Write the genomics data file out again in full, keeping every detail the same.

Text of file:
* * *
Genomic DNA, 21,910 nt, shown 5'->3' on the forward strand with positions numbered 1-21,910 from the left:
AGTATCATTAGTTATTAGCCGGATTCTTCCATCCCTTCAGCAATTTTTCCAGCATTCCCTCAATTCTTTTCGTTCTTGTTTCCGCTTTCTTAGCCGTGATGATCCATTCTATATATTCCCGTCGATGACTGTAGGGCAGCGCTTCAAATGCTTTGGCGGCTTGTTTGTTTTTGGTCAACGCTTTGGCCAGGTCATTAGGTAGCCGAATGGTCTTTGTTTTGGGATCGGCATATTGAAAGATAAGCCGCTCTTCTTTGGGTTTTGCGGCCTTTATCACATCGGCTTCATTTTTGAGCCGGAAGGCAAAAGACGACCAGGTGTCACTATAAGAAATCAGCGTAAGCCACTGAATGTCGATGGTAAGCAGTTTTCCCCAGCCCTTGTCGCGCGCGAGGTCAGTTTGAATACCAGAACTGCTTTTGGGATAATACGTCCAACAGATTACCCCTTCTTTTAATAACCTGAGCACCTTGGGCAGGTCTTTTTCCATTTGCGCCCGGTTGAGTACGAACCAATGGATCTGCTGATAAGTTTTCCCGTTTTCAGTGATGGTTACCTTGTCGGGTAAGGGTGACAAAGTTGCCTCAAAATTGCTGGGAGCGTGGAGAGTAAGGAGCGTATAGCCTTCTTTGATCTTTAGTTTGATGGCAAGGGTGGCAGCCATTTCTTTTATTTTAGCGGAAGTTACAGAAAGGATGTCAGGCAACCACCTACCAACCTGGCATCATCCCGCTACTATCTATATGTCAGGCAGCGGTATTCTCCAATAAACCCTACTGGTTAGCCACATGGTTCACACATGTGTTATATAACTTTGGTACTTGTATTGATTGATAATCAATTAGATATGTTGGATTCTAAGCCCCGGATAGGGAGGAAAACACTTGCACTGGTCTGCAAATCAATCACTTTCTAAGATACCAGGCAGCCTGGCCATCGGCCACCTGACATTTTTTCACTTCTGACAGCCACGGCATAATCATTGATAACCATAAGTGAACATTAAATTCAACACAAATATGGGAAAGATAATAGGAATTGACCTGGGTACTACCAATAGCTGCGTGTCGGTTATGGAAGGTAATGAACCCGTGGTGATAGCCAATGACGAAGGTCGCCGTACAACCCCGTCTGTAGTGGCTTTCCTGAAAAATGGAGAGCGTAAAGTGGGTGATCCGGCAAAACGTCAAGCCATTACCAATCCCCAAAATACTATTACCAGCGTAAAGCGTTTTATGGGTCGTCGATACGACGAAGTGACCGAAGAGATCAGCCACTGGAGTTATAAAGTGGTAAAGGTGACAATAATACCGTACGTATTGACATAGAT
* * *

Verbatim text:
Genomic DNA, 21,910 nt, shown 5'->3' on the forward strand with positions numbered 1-21,910 from the left:
AGTATCATTAGTTATTAGCCGGATTCTTCCATCCCTTCAGCAATTTTTCCAGCATTCCCTCAATTCTTTTCGTTCTTGTTTCCGCTTTCTTAGCCGTGATGATCCATTCTATATATTCCCGTCGATGACTGTAGGGCAGCGCTTCAAATGCTTTGGCGGCTTGTTTGTTTTTGGTCAACGCTTTGGCCAGGTCATTAGGTAGCCGAATGGTCTTTGTTTTGGGATCGGCATATTGAAAGATAAGCCGCTCTTCTTTGGGTTTTGCGGCCTTTATCACATCGGCTTCATTTTTGAGCCGGAAGGCAAAAGACGACCAGGTGTCACTATAAGAAATCAGCGTAAGCCACTGAATGTCGATGGTAAGCAGTTTTCCCCAGCCCTTGTCGCGCGCGAGGTCAGTTTGAATACCAGAACTGCTTTTGGGATAATACGTCCAACAGATTACCCCTTCTTTTAATAACCTGAGCACCTTGGGCAGGTCTTTTTCCATTTGCGCCCGGTTGAGTACGAACCAATGGATCTGCTGATAAGTTTTCCCGTTTTCAGTGATGGTTACCTTGTCGGGTAAGGGTGACAAAGTTGCCTCAAAATTGCTGGGAGCGTGGAGAGTAAGGAGCGTATAGCCTTCTTTGATCTTTAGTTTGATGGCAAGGGTGGCAGCCATTTCTTTTATTTTAGCGGAAGTTACAGAAAGGATGTCAGGCAACCACCTACCAACCTGGCATCATCCCGCTACTATCTATATGTCAGGCAGCGGTATTCTCCAATAAACCCTACTGGTTAGCCACATGGTTCACACATGTGTTATATAACTTTGGTACTTGTATTGATTGATAATCAATTAGATATGTTGGATTCTAAGCCCCGGATAGGGAGGAAAACACTTGCACTGGTCTGCAAATCAATCACTTTCTAAGATACCAGGCAGCCTGGCCATCGGCCACCTGACATTTTTTCACTTCTGACAGCCACGGCATAATCATTGATAACCATAAGTGAACATTAAATTCAACACAAATATGGGAAAGATAATAGGAATTGACCTGGGTACTACCAATAGCTGCGTGTCGGTTATGGAAGGTAATGAACCCGTGGTGATAGCCAATGACGAAGGTCGCCGTACAACCCCGTCTGTAGTGGCTTTCCTGAAAAATGGAGAGCGTAAAGTGGGTGATCCGGCAAAACGTCAAGCCATTACCAATCCCCAAAATACTATTACCAGCGTAAAGCGTTTTATGGGTCGTCGATACGACGAAGTGACCGAAGAGATCAGCCACTGGAGTTATAAAGTGGTAAAGGTGACAATAATACCGTACGTATTGACATAGAT